Marianne Williamson has referred to herself as a "spiritual aerobics instructor" and that title really fits here. There is nothing better than getting advice from someone who has firsthand experience with a subject. Marianne systematically walks you through the process of dealing with the underlying issues that cause weight gain in the first place. She helps you fall in love with yourself, which then manifests in your physical apprearance.

    Even people who are not struggling with weight issues may very well find this book helpful. There are lots of addictions and lots of ways people sabatoge their own happiness. This book helps with all of it. If you've read any of Marianne's other books or heard her lectures, I don't have to tell you how astute she is. If not, you are in for a real treat.

    5-0 out of 5 stars surrender, December 4, 2010
    the book reads easily,yet with its deep and profound spiritual truths gives enough pause to ponder.
    fills one with hope and inspiration out of diet hell!
    inspires a fresh approach to weight loss,and powerfully reminds one of the bottomline-love heals.

    2-0 out of 5 stars Not a Solution for everyone, November 26, 2010
    I bought this after reading about it in O Magazine, however it didn't resonate for me. I am not saying that the concepts and steps in this book will not work, just that I didn't find it relevant or useful to solve my weight issues. Two things turned me off: many references are to a paternal male God, and references to 12 step programs. Most authors give their readers some latitude in their references to God, such as "or Source or Whatever you understand..." But in this book, she frequently and very clearly refers to God as the traditional male. I just couldn't accept that and it was difficult to substitute another word for all the references to "him," praying to "him" etc. If this is your belief system this may be just what you are looking for, but if this is not your belief system it's difficult to relate to.

    There are several references to Overeaters Anonymous. Anyone who has a weight problem or who eats compulsively knows about OA. If it was a solution we'd have gone that route already. Her approach, and again I am not saying it's right or wrong, is very traditional, i.e. get in touch with your repressed feelings, dig into past hurts to release your extra weight.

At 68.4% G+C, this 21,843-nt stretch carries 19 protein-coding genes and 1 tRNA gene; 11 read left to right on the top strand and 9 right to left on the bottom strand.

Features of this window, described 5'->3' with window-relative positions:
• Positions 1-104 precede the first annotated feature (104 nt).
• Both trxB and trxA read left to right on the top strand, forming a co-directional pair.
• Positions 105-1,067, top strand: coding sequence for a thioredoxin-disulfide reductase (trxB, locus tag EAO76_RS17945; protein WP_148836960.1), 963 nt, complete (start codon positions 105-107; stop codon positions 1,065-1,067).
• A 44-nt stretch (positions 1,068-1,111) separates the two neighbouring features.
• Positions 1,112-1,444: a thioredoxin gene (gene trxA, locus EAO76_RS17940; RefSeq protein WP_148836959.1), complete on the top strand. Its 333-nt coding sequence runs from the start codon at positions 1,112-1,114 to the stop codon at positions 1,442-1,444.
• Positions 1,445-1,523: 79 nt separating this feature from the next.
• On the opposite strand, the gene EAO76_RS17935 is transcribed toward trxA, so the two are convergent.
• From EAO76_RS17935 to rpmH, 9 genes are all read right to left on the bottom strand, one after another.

So the bottom line for me is that the ideas and exercises in this book are not as innovative as I had hoped for. This book just didn't resonate for me. I am a firm believer in the Law of Attraction, and the concepts in this book are completely opposite of that-"surrender to God," " you are powerless," etc. ... Read more


    11. SoulPancake: Chew on Life's Big Questions
    by Rainn Wilson, Devon Gundry, Golriz Lucina, Shabnam Mogharabi
    Paperback
    list price: $19.99 -- our price: $13.59
    (price subject to change: see help)
    Isbn: 1401310338
    Publisher: Hyperion
    Sales Rank: 146
    Average Customer Review: 4.5 out of 5 stars
    US | Canada | United Kingdom | Germany | France | Japan

    Editorial Review

    CAN MEN AND WOMEN REALLY BE "JUST FRIENDS?
    IF YOU ONLY HAD ONE HOUR LEFT TO LIVE, HOW WOULD YOU SPEND IT?
    WHAT PARALYZES YOUR CREATIVITY? WHAT FUELS IT?

    Somewhere over the course of history, chewing on Life's Big Questions lost its cool factor. Fortunately for mankind, Rainn Wilson (best known for playing Dwight Schrute on NBC's The Office) and a bunch of his friends are on a mission to change that.

    Based on the wildly successful website SoulPancake.com, this book urges you to explore philosophy, creativity, spirituality, love, truth, science, and so much more. With bold questions, intriguing challenges, and mind-bending art, Soul Pancake creates a space for you to stimulate your brain stem, spark your soul, and figure out what it means to be human..

    CRAMMED INSIDE:

    + A revealing Introduction by Rainn Wilson

    + 180 Life's Big Questions (the ones that gnaw at your innards)

    + Visual masterpieces from 90+ artists

    + Unusual activities that launch you into the world

    + Exclusive commentary from the fascinating minds of: Amy Sedaris, David Lynch, Heather Armstrong, Dr. Drew, Jesse Dylan, Justin Vernon (Bon Iver), Harold Ramis, Josh Ritter, and Saul Williams.

    CAUTION: To all the world's thinkers, artists, poets, and misfits: SoulPancake is a movement to chew on Life's Big Questions. Side effects may include a sudden change in the way you think about what it means to be human. Don't say we didn't warn you.

    ... Read more

    Reviews

    5-0 out of 5 stars brilliant, November 5, 2010
    Be careful when you pick this book up-it will suck you in. Thought provoking, fascinating and a treat for your eyes. So much to love and worth every cent. I plan on purchasing it for my friends because I want to experience it with others as well.

    Exquisitely written and designed. Easy to read and navigate & a perfect conversation starter. I can use this book introspectively with a cup of tea or as a social prompt with guests.